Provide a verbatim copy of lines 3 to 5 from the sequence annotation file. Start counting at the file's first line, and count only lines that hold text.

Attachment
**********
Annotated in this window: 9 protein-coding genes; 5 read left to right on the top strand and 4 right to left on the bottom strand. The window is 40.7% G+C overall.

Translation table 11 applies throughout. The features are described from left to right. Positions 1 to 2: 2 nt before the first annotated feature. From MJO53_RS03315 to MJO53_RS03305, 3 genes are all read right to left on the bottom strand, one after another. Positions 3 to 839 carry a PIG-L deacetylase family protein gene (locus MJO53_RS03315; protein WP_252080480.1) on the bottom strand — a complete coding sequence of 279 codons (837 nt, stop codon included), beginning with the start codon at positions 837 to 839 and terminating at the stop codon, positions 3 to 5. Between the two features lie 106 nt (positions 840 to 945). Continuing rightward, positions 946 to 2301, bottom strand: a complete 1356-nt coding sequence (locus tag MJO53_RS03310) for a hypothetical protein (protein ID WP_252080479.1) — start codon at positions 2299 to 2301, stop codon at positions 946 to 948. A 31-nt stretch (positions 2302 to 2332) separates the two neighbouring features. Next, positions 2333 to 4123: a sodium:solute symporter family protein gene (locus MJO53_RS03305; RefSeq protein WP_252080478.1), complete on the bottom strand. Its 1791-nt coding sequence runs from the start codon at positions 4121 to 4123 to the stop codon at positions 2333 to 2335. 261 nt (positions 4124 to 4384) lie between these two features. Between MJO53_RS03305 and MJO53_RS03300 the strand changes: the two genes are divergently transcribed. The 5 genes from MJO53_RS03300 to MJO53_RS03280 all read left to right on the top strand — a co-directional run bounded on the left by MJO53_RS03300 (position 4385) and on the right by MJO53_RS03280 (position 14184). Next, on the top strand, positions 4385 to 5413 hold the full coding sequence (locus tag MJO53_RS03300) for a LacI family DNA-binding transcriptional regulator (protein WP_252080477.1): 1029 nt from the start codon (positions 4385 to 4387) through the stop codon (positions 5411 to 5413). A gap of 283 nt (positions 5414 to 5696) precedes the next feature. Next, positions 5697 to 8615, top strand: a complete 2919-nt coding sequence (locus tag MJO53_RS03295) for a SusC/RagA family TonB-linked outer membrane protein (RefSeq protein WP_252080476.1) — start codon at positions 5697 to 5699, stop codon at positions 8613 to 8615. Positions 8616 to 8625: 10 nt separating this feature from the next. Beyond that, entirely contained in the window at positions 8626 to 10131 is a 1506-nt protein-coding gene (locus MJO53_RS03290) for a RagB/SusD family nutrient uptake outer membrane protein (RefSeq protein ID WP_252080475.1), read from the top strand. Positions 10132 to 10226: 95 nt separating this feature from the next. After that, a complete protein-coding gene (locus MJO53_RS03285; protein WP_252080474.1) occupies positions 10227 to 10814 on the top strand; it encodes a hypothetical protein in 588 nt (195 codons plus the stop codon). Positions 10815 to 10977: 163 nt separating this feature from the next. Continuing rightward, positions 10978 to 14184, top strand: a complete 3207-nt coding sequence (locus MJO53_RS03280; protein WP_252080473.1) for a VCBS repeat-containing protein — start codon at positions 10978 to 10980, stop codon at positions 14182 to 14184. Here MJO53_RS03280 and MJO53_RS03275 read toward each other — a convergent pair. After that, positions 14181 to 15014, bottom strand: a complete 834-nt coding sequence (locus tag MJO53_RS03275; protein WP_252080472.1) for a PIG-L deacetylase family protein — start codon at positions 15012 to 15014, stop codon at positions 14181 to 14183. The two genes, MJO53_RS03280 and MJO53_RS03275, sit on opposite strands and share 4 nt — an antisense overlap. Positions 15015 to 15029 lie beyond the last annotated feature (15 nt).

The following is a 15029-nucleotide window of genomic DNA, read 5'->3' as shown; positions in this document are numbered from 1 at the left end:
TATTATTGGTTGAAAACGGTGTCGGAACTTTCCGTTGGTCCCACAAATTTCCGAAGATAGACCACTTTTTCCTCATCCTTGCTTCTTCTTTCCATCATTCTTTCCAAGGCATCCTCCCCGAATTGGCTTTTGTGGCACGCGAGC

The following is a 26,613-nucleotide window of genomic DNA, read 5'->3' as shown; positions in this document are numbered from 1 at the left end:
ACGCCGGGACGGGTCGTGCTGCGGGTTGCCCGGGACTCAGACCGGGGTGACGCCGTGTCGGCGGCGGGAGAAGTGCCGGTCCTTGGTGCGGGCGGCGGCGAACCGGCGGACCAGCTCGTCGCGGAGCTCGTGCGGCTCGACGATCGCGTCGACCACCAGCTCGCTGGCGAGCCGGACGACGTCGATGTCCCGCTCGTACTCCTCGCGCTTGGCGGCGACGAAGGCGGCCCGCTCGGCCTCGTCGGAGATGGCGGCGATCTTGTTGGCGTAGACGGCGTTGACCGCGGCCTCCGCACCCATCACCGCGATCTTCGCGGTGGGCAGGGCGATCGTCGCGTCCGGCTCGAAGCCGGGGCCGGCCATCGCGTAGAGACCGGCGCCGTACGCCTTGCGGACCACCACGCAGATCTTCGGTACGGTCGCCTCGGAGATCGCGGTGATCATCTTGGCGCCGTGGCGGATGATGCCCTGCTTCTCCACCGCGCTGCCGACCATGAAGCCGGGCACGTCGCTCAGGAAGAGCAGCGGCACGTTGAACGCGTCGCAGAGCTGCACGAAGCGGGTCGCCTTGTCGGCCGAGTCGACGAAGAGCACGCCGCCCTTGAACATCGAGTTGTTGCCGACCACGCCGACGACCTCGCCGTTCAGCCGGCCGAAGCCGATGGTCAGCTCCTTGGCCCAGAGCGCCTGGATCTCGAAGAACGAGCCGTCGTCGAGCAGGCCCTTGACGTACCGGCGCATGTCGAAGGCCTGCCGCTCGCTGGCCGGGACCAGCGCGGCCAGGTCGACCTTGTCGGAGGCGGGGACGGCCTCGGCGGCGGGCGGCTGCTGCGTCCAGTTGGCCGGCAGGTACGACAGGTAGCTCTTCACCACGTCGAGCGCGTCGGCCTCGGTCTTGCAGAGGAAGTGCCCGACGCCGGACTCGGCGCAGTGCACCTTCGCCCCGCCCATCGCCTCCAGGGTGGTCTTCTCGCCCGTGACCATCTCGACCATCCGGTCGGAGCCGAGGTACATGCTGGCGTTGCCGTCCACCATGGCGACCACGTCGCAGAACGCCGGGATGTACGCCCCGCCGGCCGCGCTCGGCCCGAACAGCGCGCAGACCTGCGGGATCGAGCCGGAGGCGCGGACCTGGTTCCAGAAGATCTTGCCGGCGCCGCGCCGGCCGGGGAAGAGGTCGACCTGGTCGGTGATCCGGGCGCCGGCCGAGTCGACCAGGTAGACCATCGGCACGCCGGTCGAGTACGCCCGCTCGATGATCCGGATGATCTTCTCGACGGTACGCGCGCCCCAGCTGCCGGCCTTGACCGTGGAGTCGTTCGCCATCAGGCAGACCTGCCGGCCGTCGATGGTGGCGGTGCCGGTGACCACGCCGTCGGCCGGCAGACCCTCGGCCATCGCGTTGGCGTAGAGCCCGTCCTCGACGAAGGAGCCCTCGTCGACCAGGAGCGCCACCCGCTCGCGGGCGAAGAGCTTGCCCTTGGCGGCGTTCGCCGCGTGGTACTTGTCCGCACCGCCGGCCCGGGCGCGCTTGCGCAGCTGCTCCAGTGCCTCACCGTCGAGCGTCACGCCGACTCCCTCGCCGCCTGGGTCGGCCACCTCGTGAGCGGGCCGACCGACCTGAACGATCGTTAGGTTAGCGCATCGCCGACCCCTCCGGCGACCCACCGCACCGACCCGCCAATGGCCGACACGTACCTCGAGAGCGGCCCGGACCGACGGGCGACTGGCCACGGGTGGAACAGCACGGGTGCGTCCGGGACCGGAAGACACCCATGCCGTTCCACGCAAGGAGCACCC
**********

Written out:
The following is a 15029-nucleotide window of genomic DNA, read 5'->3' as shown; positions in this document are numbered from 1 at the left end:
TATTATTGGTTGAAAACGGTGTCGGAACTTTCCGTTGGTCCCACAAATTTCCGAAGATAGACCACTTTTTCCTCATCCTTGCTTCTTCTTTCCATCATTCTTTCCAAGGCATCCTCCCCGAATTGGCTTTTGTGGCACGCGAGC

The following is a 26,613-nucleotide window of genomic DNA, read 5'->3' as shown; positions in this document are numbered from 1 at the left end: